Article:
5 April, 2012
Over time, I’ve been experiencing a slow shift with respect to what, where and to whom I’m paying attention. An imperceptible change in priorities from day to day. Which will (has? is?), eventually over a long period, become a fairly seismic shift in perception. Hence, my absence from this blog. So far, it’s mostly been internal. And in all likelihood, is likely to lead to external changes. It’s been liberating, and exciting at times, but also, frankly, terrifying. Only time will tell where it will lead me!
In the meantime, I’m back in Melbourne for a week and enjoying family, old (and new) friends and the general urban(e)-ness of my home town. And the occasional buttery toasted currantey goodness of hot cross buns!
A safe and happy Easter, all.
26 September, 2011
Rustic furniture. Typography. Writers. White wooden floors.
(with thanks to my ideal home)
13 June, 2011
‘Tis the long weekend in the Bush Capital.
We headed up to a working farm and vineyard specialising in smoked meats and wine in country New South Wales and ate, drank and made merry all afternoon. And later, as the shadows became longer, soaked in the quiet and calm of the rural surrounds.
I love the Australian bush, with its ghost gums, yellow scrub and desolate, austere air. And enjoyed wandering about the farm, with its old twisted machinery and corrugated iron sheds.
I also discovered that in this part of the world, the sunsets turn the bush a delicate shade of rose-lavender.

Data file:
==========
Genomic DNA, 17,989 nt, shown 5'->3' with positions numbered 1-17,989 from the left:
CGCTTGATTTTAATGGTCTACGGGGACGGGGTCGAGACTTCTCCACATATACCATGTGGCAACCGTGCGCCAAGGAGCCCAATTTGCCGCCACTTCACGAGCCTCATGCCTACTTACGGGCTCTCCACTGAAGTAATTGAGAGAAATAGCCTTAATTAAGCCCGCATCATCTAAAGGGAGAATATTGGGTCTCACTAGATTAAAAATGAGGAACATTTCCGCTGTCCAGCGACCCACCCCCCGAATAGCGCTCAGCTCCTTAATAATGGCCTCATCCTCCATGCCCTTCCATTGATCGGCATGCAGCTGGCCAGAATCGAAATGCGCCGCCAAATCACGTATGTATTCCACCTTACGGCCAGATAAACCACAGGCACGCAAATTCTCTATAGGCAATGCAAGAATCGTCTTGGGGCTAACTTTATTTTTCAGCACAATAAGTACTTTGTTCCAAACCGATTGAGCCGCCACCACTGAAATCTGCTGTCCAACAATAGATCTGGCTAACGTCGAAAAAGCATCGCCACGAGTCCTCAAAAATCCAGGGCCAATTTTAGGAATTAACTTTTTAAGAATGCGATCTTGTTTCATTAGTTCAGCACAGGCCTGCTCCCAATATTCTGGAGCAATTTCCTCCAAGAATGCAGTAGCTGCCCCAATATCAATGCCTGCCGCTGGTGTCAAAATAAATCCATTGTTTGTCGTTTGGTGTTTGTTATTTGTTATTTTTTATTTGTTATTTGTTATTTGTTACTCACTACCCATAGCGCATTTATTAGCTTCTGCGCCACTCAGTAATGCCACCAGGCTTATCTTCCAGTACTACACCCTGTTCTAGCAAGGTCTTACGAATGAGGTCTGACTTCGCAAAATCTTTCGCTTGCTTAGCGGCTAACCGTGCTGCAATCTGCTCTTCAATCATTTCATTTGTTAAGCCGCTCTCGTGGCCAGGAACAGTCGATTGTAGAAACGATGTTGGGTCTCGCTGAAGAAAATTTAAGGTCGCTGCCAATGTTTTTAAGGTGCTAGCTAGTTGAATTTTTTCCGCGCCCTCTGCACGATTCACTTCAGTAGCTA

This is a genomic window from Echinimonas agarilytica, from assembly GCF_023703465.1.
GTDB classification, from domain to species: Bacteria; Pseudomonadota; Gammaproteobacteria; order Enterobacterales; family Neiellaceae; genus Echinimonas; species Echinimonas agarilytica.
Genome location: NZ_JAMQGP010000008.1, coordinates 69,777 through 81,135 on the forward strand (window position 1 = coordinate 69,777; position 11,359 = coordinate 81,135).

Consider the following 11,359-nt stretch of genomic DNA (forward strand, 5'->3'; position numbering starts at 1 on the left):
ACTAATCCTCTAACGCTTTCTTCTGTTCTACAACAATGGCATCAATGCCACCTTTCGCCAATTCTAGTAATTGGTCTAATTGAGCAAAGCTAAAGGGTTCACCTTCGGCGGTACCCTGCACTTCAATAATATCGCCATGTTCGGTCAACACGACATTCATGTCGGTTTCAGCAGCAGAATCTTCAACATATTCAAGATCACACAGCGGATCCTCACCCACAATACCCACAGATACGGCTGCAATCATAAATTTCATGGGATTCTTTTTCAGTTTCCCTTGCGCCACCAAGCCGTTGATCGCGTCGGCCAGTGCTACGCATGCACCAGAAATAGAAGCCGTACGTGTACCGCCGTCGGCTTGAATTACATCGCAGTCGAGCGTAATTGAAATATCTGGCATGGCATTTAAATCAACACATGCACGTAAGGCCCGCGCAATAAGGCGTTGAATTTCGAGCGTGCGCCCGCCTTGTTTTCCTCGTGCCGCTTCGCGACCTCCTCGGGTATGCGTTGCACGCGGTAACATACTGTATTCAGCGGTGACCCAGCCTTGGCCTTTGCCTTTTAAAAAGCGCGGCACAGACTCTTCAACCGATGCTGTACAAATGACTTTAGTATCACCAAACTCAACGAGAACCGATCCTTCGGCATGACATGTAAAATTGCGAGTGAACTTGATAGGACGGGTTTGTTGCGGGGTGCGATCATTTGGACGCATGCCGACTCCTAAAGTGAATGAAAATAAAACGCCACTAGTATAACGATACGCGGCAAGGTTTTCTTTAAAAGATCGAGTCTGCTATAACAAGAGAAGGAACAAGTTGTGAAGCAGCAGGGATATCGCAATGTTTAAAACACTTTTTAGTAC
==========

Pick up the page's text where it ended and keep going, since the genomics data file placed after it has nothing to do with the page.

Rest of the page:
5 September, 2010
I recently picked up this crusty, damp wooden box for a steal. I dried it out, treated it with wood cleaner and then stained it with some lovely Danish timber oil.
Now it houses some odds and ends, some bits and bobs.
3 May, 2010
Rustic has always been a favourite word of mine. It brings to mind images of French vineyards, rough-hewn benches and tables, laid out with peasant fare (slabs of cheese, hearty bread loaves, tomatoes straight from the vine, freshly creamed butter, strong wine and / or cider which smells like old socks and knocks you out for nought about five seconds after your first draught) and peopled by gap-toothed, sunburned, salt-of-the-earth… err… beret-sporting peasants (French maybe, or perhaps, Basque).
But enough indulgent stereotyping!
Greg Hatton makes beautiful, functional, modern and yes, rustic objects and landscapes from ‘reclaimed materials, found objects and introduced trees that cause land degradation.’ The last being a real problem in this country as trees like elms and poplars which are native to Europe or North America require more water than Australia’s drought-stricken environment can afford.
You can see more of his work here.